photo By Michelle Jay
The opening of the signing period for Season 4 of the National Women’s Hockey League is still ten days away, but several of the league’s top players are already making plans to return. One of those players is Alyssa Gagliardi, the all-star defender of the Boston Pride coming off her best season as a pro.
Gagliardi, an original NWHL player out of Cornell, expects to sign a contract in the coming weeks for her fourth season in the league and with the Pride.
“I'm planning to return to Boston again next season,” Gagliardi said over the weekend. “It's always an honor to be involved playing in great organizations and with top players, and I'm hopeful to have that chance again.”
She continued, “I also love competing and the opportunity to continue to grow the game, and to be playing in a league that young girls can aspire to play in down the road. It's been a fantastic opportunity to play in the NWHL and to be able to be a role model for younger generations. I really enjoy working with the youth players and organizations and being a part of the community events.”
Gagliardi has been at the forefront of advancing the sport and the league. She was one of four recipients of the NWHL Foundation Awards in 2017 for applying the core values of hockey in the community. Raised in North Carolina and developed in the Raleigh Youth Hockey Association and the Carolina Eagles program before playing at Shattuck St. Mary’s in Minnesota, Gagliardi has been a role model – especially for young players in the south. On social media, youngsters, parents and fans from the Carolinas often appeal to the NWHL to bring a game or a team to their region.
Photo By Michelle Jay
Over the last year, Gagliardi has experienced or witnessed a series of significant strides for the NWHL, including NHL alignments with two of the Pride’s rivals – the Riveters (New Jersey Devils) and Beauts (Pegula Sports and Entertainment) – and games streamed globally to large audiences on Twitter. She was in the league’s 2018 All-Star Game in Minnesota – an event that played a big role in the eventual expansion to the state – and was a top defender on Team NWHL, which played a two-game series against Team USA before the Olympians left to win gold in Pyeongchang.
Gagliardi, who was 2-6-8 in 16 games and led the Pride in plus-minus in 2017-18, looks back on the last year as a particularly meaningful one for women’s hockey.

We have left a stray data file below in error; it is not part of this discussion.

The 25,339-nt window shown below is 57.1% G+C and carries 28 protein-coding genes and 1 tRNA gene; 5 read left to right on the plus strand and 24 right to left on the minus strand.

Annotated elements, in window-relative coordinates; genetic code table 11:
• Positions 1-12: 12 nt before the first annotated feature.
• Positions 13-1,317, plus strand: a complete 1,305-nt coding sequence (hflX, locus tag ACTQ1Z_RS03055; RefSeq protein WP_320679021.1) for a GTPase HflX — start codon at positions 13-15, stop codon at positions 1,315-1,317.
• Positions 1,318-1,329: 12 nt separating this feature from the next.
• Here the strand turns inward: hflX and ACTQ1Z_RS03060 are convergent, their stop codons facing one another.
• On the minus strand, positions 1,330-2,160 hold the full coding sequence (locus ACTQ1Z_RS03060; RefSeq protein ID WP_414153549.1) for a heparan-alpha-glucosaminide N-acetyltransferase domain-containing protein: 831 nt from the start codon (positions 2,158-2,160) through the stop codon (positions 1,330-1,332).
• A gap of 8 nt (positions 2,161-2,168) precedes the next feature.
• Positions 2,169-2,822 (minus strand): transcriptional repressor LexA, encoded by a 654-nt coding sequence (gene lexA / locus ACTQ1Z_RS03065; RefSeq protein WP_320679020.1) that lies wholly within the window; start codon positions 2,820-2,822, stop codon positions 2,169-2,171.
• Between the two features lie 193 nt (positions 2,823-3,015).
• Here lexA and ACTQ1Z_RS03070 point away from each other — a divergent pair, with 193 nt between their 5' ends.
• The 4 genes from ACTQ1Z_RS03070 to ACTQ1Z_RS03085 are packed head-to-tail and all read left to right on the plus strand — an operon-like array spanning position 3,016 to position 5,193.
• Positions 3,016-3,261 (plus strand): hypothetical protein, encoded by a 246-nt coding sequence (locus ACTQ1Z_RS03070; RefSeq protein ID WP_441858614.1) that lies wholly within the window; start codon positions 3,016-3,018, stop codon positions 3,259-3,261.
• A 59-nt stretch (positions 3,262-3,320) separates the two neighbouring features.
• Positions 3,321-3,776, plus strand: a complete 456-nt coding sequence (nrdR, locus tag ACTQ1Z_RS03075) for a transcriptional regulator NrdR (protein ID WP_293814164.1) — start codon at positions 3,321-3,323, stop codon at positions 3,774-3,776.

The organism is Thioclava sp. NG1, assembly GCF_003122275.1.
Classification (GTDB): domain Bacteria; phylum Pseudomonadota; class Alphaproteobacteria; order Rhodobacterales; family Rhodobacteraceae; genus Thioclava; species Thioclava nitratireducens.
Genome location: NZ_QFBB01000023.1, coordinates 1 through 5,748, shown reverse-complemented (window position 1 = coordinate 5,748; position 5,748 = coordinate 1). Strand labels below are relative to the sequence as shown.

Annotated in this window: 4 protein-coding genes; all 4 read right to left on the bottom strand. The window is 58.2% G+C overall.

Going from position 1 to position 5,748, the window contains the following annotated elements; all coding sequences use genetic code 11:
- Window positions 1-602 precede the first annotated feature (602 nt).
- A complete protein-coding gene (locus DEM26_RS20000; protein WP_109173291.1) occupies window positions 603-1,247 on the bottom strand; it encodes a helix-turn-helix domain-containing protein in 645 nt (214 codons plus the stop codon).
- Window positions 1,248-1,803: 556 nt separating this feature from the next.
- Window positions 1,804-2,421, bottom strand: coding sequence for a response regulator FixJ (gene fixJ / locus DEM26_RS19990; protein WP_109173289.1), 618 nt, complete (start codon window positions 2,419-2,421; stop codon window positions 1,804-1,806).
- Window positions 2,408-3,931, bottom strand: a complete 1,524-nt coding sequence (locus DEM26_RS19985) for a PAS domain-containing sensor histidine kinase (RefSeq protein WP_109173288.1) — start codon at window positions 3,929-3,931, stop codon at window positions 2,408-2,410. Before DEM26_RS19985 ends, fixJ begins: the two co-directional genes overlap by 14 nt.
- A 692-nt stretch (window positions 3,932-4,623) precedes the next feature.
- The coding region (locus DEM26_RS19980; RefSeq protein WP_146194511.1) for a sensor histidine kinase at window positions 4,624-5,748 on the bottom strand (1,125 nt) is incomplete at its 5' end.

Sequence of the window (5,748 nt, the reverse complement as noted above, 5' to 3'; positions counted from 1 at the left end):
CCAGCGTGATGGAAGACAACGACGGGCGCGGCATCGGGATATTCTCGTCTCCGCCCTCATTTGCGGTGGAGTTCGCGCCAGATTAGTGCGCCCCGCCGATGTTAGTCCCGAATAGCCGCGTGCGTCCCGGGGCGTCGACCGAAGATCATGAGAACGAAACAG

“The growth over these last 12 months has been tremendous,” she said. “From as far as China teams joining the CWHL to the USA girls bringing home the gold medal, to the addition of the Minnesota Whitecaps last week and the other partnerships developed in the NWHL, this is a really exciting time to be a part of women's hockey. It's a crucial time to continue to show how much women’s hockey fans are invested, and how we are committed to continue building the audience and participation numbers in the game.”
Photo By Kristen Burton
The news last week of the NWHL expanding to Minnesota certainly caught the interest of Gagliardi and her fellow players around the league. Having played at Shattuck, she’s quite familiar with how much the game means to the state, and of the quality of players from the area.
“It was incredibly exciting news to hear that the Whitecaps joined the NWHL,” Gagliardi said. “For the league to expand going into year four and to know the quality of talent across all the professional teams in North America is incredible. The cool part about the Whitecaps is that they’re an organization that has been around a long time and they have a built-in fan base in the State of Hockey. That will bode really well for this first season and beyond. I can't wait to get out to Minnesota to play them.”
Asked if there were other American cities where she’d like the NWHL to expand, now that it has taken the giant step of branching out to Minnesota, Gagliardi was quick to point to two places.
“Pittsburgh is an obvious one that comes to mind based on their success at the youth levels and the strong reaction we got there for the NWHL All-Star game in 2017,” she said. “And it would be awesome to eventually see a team in the South. I'm biased saying Raleigh because that's my home city, but the growth over the last five, ten years has been astounding, and I know that will only continue to grow with all of the efforts the Hurricanes put into getting kids involved in hockey.”
Photo By Michael Hetzel
As for the upcoming season, Gagliardi is focused on the Pride bringing the Isobel Cup back to Boston for the first time since winning the league’s first championship in 2016. The Cup has seen three different winners – Boston, Buffalo, Metropolitan Riveters – in its first three seasons.
“I'm eager for the opportunity to bring the Isobel Cup back to Boston,” she said. “Getting a taste of it that first year and then falling short the last two years has been tough, but it shows how much parity there is and that it's a championship that's hard to win. We all play sports because we love to compete, and it's fun to compete to be the best.”